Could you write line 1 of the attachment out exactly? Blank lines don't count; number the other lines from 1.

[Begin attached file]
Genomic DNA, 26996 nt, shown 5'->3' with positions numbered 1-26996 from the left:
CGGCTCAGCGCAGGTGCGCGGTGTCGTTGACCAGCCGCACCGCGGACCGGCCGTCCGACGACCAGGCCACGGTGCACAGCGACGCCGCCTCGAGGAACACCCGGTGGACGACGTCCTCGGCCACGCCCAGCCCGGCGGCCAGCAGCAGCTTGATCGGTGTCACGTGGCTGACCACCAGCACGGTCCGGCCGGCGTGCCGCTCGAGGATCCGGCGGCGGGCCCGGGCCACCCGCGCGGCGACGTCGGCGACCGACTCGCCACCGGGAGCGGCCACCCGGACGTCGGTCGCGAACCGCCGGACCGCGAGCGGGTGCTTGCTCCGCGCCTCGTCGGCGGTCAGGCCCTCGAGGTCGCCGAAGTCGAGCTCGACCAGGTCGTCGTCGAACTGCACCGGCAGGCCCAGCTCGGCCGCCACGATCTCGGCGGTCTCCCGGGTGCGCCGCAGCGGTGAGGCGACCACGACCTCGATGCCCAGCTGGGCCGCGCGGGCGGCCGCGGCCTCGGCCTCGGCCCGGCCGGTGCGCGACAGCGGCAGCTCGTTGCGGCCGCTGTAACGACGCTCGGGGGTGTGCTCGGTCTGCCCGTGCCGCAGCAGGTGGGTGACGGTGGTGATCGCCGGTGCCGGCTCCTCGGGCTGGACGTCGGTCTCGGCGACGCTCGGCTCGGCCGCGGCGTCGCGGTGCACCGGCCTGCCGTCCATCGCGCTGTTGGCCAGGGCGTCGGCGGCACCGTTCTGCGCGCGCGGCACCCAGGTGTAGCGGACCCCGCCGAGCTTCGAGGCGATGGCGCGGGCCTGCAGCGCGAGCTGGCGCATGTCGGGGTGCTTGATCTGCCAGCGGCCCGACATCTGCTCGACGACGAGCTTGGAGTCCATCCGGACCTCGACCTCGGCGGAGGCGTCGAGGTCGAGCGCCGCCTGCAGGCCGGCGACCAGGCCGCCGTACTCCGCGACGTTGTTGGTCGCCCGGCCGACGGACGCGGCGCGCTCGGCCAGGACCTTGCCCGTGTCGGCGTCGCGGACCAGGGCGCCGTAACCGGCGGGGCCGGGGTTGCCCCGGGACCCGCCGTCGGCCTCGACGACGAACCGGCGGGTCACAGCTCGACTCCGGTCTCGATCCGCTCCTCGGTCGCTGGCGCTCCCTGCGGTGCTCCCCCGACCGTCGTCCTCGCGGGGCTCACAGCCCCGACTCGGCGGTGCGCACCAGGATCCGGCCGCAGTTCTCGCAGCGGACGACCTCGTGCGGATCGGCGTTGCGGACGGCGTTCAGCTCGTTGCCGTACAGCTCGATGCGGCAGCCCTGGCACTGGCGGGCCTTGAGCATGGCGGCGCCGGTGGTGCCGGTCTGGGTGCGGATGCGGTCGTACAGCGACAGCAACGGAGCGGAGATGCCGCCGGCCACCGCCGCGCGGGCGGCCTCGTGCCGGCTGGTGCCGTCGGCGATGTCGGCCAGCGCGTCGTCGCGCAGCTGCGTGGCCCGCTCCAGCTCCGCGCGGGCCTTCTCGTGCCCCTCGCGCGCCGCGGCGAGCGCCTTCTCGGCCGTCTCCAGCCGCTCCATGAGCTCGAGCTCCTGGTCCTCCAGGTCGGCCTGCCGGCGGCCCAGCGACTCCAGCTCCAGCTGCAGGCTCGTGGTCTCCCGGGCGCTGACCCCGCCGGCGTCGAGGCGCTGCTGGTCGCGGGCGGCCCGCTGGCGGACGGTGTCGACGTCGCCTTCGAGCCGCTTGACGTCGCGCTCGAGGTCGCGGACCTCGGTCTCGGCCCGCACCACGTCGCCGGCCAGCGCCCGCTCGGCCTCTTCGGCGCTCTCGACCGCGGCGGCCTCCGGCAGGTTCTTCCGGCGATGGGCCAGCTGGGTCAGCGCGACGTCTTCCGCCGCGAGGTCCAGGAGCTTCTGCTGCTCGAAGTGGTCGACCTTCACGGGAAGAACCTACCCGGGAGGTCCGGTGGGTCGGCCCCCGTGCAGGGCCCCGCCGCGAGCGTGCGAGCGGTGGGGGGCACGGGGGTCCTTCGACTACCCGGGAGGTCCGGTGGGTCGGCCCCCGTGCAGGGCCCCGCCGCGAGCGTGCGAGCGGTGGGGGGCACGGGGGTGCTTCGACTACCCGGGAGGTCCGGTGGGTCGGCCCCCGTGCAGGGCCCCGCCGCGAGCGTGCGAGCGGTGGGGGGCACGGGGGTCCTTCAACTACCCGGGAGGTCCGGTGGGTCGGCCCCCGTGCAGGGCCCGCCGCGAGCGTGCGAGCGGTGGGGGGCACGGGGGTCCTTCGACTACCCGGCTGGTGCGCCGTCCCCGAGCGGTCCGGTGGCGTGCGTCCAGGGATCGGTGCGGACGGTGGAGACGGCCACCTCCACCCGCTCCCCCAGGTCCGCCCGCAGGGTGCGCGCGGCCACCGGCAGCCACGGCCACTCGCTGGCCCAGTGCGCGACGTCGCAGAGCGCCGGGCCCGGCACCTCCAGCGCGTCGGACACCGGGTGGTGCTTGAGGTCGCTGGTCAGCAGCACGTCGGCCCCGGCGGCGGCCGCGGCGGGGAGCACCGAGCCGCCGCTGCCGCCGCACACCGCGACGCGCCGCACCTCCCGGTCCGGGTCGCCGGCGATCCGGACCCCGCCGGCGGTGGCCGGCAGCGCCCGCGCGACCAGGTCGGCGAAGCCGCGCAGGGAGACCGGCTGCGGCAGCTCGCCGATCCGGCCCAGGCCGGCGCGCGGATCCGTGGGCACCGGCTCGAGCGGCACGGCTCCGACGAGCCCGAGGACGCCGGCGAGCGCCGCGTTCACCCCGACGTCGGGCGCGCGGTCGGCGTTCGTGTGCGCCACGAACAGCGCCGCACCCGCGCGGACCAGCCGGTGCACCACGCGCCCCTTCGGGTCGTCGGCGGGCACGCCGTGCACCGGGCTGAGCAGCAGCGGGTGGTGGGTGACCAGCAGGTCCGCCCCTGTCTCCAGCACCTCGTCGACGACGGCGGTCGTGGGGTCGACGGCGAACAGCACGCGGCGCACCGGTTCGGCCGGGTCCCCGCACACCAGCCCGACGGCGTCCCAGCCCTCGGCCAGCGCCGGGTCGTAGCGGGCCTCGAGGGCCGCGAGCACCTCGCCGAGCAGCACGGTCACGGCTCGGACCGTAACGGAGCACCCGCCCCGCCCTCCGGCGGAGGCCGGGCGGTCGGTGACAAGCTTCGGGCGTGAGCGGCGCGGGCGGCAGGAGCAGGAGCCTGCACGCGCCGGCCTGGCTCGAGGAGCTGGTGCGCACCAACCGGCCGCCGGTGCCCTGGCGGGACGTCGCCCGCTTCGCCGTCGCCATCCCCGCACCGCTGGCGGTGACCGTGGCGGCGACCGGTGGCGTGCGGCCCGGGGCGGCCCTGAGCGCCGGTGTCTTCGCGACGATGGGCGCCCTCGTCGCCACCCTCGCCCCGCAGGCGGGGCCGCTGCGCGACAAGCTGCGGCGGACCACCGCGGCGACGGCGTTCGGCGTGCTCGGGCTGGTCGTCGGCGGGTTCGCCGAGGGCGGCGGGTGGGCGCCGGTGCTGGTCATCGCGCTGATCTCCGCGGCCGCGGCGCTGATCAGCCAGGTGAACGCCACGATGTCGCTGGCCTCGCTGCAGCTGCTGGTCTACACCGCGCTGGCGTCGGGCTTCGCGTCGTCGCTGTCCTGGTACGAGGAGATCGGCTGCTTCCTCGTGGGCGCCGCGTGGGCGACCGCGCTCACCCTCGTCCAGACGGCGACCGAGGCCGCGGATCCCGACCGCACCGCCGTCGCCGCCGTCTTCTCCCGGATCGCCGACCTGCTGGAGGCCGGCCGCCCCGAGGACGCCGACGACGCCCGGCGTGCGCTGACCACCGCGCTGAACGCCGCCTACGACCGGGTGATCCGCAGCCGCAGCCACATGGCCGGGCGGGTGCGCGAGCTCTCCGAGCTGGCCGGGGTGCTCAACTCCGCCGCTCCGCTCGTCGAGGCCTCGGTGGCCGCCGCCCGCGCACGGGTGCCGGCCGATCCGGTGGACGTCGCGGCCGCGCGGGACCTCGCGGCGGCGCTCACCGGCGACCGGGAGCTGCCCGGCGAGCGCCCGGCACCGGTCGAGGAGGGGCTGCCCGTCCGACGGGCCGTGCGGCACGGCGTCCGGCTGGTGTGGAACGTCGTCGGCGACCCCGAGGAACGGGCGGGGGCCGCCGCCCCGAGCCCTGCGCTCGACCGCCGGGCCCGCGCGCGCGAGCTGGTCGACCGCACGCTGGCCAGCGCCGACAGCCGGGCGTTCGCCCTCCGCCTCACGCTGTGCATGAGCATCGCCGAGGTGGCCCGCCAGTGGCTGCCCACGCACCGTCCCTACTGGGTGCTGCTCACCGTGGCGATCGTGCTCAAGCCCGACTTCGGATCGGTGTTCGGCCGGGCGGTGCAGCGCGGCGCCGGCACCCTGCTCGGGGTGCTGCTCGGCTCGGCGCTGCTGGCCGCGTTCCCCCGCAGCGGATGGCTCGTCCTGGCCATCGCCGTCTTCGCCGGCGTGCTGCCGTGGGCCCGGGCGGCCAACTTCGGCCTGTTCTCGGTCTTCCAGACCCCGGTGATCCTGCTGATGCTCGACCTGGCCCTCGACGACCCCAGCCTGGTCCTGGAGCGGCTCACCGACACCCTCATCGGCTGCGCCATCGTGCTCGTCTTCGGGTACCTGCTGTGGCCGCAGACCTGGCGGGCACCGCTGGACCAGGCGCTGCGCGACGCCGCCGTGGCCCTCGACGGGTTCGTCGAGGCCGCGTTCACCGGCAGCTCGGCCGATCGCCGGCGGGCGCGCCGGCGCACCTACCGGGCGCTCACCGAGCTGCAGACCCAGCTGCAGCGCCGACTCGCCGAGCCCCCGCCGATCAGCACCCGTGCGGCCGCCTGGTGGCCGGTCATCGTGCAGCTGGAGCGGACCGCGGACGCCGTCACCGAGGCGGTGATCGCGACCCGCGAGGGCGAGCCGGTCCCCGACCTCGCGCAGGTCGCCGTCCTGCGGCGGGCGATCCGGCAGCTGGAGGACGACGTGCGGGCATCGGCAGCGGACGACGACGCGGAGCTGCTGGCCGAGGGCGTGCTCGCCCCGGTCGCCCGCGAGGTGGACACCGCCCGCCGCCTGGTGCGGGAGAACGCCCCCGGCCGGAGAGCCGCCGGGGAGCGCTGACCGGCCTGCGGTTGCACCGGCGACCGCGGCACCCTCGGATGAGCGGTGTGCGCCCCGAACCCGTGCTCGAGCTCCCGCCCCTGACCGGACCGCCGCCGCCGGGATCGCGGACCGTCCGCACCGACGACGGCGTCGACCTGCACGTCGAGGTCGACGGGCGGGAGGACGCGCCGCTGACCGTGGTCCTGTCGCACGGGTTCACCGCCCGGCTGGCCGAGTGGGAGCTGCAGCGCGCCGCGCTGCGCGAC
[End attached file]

Genomic DNA, 26996 nt, shown 5'->3' with positions numbered 1-26996 from the left: